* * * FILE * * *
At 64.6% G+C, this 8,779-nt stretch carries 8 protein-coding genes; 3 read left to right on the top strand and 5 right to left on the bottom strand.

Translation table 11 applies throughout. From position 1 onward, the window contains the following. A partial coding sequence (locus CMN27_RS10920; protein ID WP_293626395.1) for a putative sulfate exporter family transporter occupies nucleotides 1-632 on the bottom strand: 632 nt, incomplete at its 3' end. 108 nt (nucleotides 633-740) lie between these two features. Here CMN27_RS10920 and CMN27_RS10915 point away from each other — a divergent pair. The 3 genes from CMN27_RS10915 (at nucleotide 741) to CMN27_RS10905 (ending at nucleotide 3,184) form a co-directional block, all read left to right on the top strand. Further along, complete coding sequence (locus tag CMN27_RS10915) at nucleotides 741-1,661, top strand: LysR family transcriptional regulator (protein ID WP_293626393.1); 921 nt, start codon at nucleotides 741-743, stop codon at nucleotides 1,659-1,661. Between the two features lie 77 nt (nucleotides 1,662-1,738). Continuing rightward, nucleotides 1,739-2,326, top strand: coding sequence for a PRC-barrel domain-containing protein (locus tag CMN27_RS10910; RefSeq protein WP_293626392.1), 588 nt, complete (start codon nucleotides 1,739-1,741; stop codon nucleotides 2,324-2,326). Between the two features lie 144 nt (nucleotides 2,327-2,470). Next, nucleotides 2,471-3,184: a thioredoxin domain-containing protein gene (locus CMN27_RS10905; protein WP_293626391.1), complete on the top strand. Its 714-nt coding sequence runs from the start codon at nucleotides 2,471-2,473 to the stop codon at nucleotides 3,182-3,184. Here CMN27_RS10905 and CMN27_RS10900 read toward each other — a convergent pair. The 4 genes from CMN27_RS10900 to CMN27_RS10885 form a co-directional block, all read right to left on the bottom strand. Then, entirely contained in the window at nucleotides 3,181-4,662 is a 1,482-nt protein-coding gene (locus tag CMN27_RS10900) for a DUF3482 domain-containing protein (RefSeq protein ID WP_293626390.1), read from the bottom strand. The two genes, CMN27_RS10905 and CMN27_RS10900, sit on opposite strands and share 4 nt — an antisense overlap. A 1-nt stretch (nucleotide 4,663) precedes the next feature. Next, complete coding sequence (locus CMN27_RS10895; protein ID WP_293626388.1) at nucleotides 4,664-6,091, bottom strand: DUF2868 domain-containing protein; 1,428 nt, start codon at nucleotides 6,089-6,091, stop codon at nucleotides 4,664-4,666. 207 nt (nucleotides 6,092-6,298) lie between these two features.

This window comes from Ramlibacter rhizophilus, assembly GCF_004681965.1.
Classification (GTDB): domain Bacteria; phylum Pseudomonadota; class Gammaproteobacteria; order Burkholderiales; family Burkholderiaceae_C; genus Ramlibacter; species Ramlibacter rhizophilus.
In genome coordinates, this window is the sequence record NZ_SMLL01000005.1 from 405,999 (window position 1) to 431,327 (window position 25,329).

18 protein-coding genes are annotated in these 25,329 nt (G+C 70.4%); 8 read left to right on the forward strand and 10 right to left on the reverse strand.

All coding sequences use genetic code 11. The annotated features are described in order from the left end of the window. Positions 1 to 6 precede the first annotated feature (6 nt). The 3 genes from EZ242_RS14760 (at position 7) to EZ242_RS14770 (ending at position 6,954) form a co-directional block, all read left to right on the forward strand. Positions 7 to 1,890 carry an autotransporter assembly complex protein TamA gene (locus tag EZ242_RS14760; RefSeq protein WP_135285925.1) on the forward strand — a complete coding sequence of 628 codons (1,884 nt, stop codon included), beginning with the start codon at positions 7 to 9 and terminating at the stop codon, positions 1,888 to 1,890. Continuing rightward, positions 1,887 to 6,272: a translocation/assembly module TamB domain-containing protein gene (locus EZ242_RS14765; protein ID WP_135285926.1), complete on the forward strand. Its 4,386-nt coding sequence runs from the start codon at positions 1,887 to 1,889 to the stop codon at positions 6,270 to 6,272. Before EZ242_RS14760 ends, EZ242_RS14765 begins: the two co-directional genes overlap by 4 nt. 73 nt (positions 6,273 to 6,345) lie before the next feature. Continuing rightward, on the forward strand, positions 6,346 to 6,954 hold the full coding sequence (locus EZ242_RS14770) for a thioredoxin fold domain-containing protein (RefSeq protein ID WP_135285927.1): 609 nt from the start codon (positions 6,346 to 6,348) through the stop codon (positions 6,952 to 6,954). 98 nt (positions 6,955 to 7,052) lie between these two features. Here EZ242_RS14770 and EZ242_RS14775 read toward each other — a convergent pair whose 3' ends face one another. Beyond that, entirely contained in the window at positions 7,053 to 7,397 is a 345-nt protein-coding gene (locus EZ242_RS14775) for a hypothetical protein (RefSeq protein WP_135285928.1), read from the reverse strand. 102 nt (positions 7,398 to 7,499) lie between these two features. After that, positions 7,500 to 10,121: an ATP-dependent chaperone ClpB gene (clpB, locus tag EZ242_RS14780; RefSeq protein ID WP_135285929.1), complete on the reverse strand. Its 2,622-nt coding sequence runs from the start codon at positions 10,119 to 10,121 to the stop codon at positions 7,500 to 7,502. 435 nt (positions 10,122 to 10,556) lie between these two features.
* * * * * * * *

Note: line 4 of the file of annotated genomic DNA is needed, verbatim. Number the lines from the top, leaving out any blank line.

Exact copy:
Classification (GTDB): domain Bacteria; phylum Pseudomonadota; class Gammaproteobacteria; order Burkholderiales; family Burkholderiaceae_C; genus Ramlibacter; species Ramlibacter rhizophilus.